Alex. Alex (Katherine Ramdeen) was thrust into the world of the supernatural at a very young age. Kidnapped by vampires when she was eight, Annie Jones (Alex’s birth name) spent her childhood in the nest of the bloodsuckers used as a human feeding bag when the creatures hunting for humans went dry. Or as a “honey lure” delivering victims to the vamps. Meeting Jody Mills gave Alex her first taste of stability and a normal life. Now, Alex has a job as what I believe is a nurse’s assistant. She is helping people in a non-supernatural way and seems content with her choice. But that doesn’t mean that Alex won’t fight when she needs to; she’s just not gung-ho like Claire to dive into battle. Alex will do whatever she can to help Jody and her family. In many ways, she’s like Sam in the early seasons of Supernatural, she doesn’t want hunting evil to be her life but she won’t let people die either. I like the character of Alex; I just want to see the writers reach into her personality more so we will learn who she really is.
Patience. Short of the fantasy idea of being able to foresee lottery numbers and become an instant millionaire, knowing things before they happen can be scary. Especially getting glimpses of violent deaths at the hands of monsters. Patience Turner (Clark Backo) was a high achieving student, destined for a bright future that included an Ivy League education. Now, she has left home and has to watch monster autopsies and learn how to fire a rifle…I bet she never saw that coming! Patience is full of doubt on where she fits into this female hunting thing. But what she does know is that these people are now her friends and she’ll do whatever she can to protect them.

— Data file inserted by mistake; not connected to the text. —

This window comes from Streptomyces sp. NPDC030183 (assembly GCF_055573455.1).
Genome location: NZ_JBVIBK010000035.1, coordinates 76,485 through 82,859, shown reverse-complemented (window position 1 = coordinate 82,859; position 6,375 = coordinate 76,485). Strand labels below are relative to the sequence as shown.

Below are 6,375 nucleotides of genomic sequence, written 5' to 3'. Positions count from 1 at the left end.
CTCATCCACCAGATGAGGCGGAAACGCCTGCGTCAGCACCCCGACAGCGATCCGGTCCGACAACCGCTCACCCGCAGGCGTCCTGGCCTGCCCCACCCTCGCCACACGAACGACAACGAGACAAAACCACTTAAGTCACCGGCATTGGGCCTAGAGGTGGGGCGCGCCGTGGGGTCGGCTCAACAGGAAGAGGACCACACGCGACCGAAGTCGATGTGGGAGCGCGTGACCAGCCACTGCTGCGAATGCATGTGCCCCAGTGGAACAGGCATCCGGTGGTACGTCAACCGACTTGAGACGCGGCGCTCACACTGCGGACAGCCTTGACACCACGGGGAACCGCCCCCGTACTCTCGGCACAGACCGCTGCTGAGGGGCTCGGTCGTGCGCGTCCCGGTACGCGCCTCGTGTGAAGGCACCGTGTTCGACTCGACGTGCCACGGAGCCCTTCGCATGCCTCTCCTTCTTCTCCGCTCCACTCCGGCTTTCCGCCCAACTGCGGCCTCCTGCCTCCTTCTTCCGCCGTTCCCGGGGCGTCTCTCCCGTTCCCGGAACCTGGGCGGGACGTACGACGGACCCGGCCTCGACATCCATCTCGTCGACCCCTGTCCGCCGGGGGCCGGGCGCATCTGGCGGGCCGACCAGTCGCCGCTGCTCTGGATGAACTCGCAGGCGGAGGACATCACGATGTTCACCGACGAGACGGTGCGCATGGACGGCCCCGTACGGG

Jody and Donna. Being the parents on a television series used to be limited to giving sage advice and hoping your kid didn’t break curfew or do something illegal. But times…they are a-changing. Today’s screen parental units are in the thick of the action along with their children. Surrogate parents Jody (Kim Rhodes) and Donna (Briana Buckmaster) are sheriffs of Sioux Falls and Stillwater. They were used to dealing with perps threatening the well being of their respective counties. But Jody and Donna probably never imagined they’d have to face creatures with claws and fangs. They’ve adapted pretty well and are capable hunters. Between the two, I have a soft spot for Donna. Though I must confess, it took me awhile to get into the character. Buckmaster is a likable and talented actress, but every time Donna said “Jody-o” or “You betcha,” I cringed. But in “Wayward Sisters,” I felt Donna finally came into her own. During her off-screen time, Donna has become a skilled vampire hunter. It is unclear of how she was able to develop this skill without guidance of other hunters is left to the viewer’s imagination.